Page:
outlawry


Also found in: Thesaurus, Legal, Encyclopedia, Wikipedia.

out·law·ry

 (out′lô′rē)
n. pl. out·law·ries
1. Defiance of the law; unlawful behavior.
2. The act or process of outlawing or the state of having been outlawed.
3. A proceeding, doctrine, or condition in which one convicted of a crime is deprived of the protection of the law.

[Middle English outlauerie, from Anglo-Norman utlagerie and from Medieval Latin ūtlagāria, both from Old English ūtlaga, outlaw; see outlaw.]

outlawry

(ˈaʊtˌlɔːrɪ)
n, pl -ries
1. (Law) the act of outlawing or the state of being outlawed
2. disregard for the law
ThesaurusAntonymsRelated WordsSynonymsLegend:
Noun1.outlawry - illegality as a consequence of unlawful acts; defiance of the law
illegality - unlawfulness by virtue of violating some legal statute
Translations

outlawry

[ˈaʊtlɔːrɪ] Nbandolerismo m

outlawry

nÄchtung f; (= defiance)Gesetzlosigkeit f
References in classic literature ?
These midnight hours were fateful ones to Jurgis; in them was the beginning of his rebellion, of his outlawry and his unbelief.
I tell ye, yeomen, that even those among ye who have been branded with outlawry have had from me protection; for I have pitied their miseries, and curst the oppression of their tyrannic nobles.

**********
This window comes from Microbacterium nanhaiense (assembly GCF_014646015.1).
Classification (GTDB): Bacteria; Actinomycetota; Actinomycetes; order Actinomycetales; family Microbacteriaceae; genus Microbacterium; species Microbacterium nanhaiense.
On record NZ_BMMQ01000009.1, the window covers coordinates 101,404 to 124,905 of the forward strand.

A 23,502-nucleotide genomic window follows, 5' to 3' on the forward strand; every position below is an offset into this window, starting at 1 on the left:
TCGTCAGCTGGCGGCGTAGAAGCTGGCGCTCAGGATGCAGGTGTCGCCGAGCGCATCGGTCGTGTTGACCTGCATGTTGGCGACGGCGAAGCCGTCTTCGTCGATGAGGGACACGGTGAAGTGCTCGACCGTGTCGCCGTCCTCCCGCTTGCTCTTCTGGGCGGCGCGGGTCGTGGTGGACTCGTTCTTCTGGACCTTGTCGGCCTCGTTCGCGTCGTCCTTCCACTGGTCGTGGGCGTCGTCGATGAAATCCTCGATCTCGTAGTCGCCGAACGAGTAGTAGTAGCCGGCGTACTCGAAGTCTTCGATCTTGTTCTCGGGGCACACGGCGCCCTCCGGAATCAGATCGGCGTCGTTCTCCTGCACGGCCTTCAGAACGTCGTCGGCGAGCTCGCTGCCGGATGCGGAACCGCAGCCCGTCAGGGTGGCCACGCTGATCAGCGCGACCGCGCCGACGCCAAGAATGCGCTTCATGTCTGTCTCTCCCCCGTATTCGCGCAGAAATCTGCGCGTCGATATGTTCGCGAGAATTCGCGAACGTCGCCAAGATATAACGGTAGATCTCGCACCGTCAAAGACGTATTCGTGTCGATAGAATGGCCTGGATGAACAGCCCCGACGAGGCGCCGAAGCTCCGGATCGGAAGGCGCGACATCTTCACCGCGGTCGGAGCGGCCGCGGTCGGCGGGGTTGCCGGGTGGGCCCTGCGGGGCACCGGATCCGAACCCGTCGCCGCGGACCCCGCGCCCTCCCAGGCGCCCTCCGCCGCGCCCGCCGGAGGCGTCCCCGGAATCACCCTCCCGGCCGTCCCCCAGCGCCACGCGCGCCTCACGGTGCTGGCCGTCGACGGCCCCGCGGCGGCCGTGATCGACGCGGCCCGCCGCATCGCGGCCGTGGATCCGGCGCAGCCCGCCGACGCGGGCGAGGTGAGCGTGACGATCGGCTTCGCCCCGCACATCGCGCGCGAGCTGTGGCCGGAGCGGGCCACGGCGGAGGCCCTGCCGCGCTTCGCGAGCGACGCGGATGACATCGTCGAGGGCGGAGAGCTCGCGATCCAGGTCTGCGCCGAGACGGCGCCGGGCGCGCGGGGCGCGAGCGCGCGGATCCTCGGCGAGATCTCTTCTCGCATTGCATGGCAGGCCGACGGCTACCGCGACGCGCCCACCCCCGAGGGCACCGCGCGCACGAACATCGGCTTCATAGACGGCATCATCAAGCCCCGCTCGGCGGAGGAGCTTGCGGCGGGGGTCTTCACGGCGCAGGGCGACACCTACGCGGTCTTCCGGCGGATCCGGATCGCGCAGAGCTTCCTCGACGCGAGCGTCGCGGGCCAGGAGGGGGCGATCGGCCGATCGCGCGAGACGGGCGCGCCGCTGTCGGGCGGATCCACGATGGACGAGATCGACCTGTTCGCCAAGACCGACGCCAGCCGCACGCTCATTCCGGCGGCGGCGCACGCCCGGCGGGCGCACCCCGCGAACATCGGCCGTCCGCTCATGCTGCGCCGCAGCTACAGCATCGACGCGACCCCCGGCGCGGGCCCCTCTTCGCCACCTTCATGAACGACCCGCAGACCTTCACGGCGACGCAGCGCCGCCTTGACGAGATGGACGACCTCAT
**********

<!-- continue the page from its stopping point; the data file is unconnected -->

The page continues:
Another summer passed on apace, and still neither King nor Sheriff nor Bishop could catch the outlaws, who, meanwhile, thrived and prospered mightily in their outlawry.
1471 under sentence of outlawry by the victorious Edward IV.
Tom and East had during the period of their outlawry visited the farm in question for felonious purposes, and on one occasion had conquered and slain a duck there, and borne away the carcass triumphantly, hidden in their handkerchiefs.
On a dark, misty, raw morning in January, I had left a hostile roof with a desperate and embittered heart--a sense of outlawry and almost of reprobation- to seek the chilly harbourage of Lowood: that bourne so far away and unexplored.
Western dime-novel heroes might be occasionally unethical, desperadoes or even bandits, yet their righteous attention to social and cultural proprieties rather affirmed than subverted the values and norms of society thus making them the victims of injustice forced to outlawry as a means of survival in the wilder parts of the frontier.
16) Those of the border outlawry, James Wellman adds, underwent "curious deification" in popular accounts.
One of the greatest weaknesses of libertarian theory, our gut feeling tells us, is that there is no provision in it for the outlawry, not of killing animals, but of torturing them.
Outlawry at common law was the power of the king to declare a person outside the sovereign's protection--outside of the law.
The two opening lines' prosodic flirtation with technically licit outlawry is remarkable in itself: in line 68 an anapest in second position and a brazen trochee in fourth ("outlawed"); a frantic double anapest at the head of line 69.
159) Colonel Raymond Robins, a fellow proponent of the outlawry of war,